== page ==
What is rebalancing? Should I rebalance my portfolio? How often should I rebalance my portfolio? How do I rebalance my portfolio? What affects does rebalancing have on a portfolio?

Prudent investment principles such as asset allocation and global diversification are valuable tools for managing risk and volatility in a portfolio. But maintaining the proper structure of your portfolio is just as important. Once you have established a portfolio allocation that suits your unique financial situation and risk tolerance, rebalancing helps you stay on track for achieving your long-term financial goals.

What’s Rebalancing’s Effect on a Portfolio?

We’ve all heard the investing adage that we should “buy low, sell high.” This is exactly what rebalancing attempts to accomplish…taking money from assets that have performed well and reinvesting in assets that haven’t. Rebalancing helps keep your portfolio allocated to your desired mix of stocks and bonds. Without rebalancing, your portfolio can drift from one level of risk to another as the markets change. This drift can add extra risk to your plan that you never intended or expected.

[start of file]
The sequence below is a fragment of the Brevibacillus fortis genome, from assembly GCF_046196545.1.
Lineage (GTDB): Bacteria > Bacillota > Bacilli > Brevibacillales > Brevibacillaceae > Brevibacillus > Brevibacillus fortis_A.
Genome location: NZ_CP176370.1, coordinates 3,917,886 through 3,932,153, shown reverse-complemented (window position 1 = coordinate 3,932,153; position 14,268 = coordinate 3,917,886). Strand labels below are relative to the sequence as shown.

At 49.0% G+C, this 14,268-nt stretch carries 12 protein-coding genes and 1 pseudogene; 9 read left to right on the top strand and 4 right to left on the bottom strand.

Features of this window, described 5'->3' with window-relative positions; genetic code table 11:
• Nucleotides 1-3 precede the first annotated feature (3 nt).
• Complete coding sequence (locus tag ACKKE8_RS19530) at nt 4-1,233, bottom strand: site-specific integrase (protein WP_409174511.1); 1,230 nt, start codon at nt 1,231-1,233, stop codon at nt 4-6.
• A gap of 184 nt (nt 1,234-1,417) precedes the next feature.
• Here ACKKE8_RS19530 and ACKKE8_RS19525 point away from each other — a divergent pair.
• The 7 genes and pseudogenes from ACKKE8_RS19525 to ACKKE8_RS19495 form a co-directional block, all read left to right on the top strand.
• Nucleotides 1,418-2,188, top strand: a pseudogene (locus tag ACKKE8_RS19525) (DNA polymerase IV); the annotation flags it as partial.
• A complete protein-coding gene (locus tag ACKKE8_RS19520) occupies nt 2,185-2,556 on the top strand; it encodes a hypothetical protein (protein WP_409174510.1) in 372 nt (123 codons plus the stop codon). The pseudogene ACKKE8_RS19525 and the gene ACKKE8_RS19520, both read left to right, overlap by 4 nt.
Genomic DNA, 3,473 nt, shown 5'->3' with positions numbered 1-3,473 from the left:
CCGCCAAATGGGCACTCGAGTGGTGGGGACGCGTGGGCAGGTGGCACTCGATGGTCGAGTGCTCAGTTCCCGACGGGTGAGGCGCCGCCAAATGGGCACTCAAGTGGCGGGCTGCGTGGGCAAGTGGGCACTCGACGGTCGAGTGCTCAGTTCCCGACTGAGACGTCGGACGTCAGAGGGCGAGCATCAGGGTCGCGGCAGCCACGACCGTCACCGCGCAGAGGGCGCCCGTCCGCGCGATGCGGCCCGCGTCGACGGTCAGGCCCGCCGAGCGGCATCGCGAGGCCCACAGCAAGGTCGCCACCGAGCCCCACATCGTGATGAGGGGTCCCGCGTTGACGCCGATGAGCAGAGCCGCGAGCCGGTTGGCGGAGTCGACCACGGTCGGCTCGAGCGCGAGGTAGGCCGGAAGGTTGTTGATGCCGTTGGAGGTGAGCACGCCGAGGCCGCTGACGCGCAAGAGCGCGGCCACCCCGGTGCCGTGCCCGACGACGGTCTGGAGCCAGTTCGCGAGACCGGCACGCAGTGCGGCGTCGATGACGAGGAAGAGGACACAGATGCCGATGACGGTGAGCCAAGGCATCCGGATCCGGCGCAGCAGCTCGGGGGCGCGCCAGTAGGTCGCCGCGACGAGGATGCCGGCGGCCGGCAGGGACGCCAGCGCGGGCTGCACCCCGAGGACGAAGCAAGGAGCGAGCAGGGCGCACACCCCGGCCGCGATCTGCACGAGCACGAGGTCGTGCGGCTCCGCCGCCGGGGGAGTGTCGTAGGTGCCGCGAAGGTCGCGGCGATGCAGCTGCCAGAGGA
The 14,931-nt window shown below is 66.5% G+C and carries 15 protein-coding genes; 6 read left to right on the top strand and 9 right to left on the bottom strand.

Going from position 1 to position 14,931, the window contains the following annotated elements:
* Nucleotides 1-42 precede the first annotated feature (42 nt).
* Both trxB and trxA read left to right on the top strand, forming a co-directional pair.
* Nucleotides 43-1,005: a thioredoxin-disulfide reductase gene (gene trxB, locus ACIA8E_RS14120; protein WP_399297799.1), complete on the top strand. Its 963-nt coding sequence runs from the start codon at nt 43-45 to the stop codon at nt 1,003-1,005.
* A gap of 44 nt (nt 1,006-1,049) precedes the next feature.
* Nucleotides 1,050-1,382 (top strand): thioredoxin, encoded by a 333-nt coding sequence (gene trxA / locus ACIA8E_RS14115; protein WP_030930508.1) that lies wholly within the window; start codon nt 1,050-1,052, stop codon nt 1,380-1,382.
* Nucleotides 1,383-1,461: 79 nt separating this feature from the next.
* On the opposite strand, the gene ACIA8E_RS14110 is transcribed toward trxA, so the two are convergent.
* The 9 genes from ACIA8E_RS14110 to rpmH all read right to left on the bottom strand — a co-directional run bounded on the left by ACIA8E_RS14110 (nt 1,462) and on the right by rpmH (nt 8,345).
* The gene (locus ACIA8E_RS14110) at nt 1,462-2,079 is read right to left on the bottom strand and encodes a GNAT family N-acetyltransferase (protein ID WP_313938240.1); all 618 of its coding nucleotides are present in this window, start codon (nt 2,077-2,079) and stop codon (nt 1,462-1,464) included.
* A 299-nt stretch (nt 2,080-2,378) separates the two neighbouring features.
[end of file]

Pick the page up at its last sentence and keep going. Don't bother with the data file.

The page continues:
Rebalancing does not guarantee greater returns over every period, but it can help reduce portfolio risk and should deliver better risk-adjusted returns over time. In bull markets, rebalancing can test an investors’ resolve…because when markets are trending upward, rebalancing will continually sell the strongest performing asset and invest in the weaker performing assets. For example, during
prolonged periods when stock returns are higher than bond returns, not rebalancing will produce higher returns, but at the cost of increasing portfolio risk. This is because higher returning asset classes, with higher risk, will increase in a portfolio over time. As you can see from this chart, the annually rebalanced portfolio was less volatile over the last 20 years. It may not have soared as much during bull markets, but it didn’t decline as much during bear markets. And overall, it offered slightly better performance with less risk than the drifting, un-rebalanced portfolio.

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